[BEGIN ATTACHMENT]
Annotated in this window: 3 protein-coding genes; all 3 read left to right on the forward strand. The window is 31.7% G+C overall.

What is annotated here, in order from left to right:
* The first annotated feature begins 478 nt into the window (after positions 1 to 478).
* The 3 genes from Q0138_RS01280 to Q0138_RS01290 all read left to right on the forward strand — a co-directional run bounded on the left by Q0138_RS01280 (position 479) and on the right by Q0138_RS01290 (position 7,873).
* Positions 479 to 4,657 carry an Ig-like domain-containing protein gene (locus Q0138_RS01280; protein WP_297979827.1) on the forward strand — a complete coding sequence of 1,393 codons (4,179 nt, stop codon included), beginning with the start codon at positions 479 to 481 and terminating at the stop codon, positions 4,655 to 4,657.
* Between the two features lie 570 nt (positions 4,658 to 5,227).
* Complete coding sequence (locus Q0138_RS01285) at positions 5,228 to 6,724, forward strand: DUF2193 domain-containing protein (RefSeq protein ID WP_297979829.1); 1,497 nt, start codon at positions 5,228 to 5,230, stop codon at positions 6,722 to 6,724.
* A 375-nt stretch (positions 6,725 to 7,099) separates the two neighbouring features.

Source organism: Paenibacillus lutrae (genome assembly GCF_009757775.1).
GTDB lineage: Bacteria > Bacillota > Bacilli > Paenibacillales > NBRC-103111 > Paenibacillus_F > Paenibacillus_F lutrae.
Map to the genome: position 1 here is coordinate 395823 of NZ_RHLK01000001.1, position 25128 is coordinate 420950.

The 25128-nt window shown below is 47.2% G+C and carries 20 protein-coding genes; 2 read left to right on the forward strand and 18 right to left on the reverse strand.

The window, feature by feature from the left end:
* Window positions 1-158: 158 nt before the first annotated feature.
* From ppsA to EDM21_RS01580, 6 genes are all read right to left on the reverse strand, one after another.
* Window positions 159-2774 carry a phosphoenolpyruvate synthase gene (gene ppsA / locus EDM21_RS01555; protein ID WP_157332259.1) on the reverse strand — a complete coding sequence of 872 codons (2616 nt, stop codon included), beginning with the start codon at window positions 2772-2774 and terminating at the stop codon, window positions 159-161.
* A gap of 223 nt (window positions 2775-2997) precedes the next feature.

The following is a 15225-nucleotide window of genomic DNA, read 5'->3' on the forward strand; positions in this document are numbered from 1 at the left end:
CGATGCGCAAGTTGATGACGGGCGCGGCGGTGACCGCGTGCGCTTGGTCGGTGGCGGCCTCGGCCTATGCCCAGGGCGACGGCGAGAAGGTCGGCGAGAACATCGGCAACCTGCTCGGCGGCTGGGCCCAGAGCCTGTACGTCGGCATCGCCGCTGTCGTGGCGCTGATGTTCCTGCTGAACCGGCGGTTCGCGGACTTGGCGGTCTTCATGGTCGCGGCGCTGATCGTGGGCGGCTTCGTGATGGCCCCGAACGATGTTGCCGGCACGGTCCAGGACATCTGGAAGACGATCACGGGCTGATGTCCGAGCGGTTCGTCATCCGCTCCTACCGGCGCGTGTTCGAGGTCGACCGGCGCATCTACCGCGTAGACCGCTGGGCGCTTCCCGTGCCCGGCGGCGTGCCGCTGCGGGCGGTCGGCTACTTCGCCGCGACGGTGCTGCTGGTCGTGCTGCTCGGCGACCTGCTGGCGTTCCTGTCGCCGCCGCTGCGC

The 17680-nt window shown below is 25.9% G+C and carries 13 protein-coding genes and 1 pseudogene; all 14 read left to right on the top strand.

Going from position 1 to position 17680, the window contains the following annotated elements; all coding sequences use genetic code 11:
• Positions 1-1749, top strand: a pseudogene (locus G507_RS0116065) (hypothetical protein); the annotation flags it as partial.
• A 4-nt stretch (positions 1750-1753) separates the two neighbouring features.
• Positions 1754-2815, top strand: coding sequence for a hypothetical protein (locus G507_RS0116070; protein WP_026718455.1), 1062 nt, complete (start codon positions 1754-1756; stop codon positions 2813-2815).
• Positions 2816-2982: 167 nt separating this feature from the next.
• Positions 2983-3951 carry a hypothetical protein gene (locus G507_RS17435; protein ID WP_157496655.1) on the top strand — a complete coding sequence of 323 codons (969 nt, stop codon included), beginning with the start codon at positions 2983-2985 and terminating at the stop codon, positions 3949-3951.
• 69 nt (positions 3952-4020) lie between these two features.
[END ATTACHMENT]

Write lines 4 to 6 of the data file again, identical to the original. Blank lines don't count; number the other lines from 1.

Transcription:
* The 3 genes from Q0138_RS01280 to Q0138_RS01290 all read left to right on the forward strand — a co-directional run bounded on the left by Q0138_RS01280 (position 479) and on the right by Q0138_RS01290 (position 7,873).
* Positions 479 to 4,657 carry an Ig-like domain-containing protein gene (locus Q0138_RS01280; protein WP_297979827.1) on the forward strand — a complete coding sequence of 1,393 codons (4,179 nt, stop codon included), beginning with the start codon at positions 479 to 481 and terminating at the stop codon, positions 4,655 to 4,657.
* Between the two features lie 570 nt (positions 4,658 to 5,227).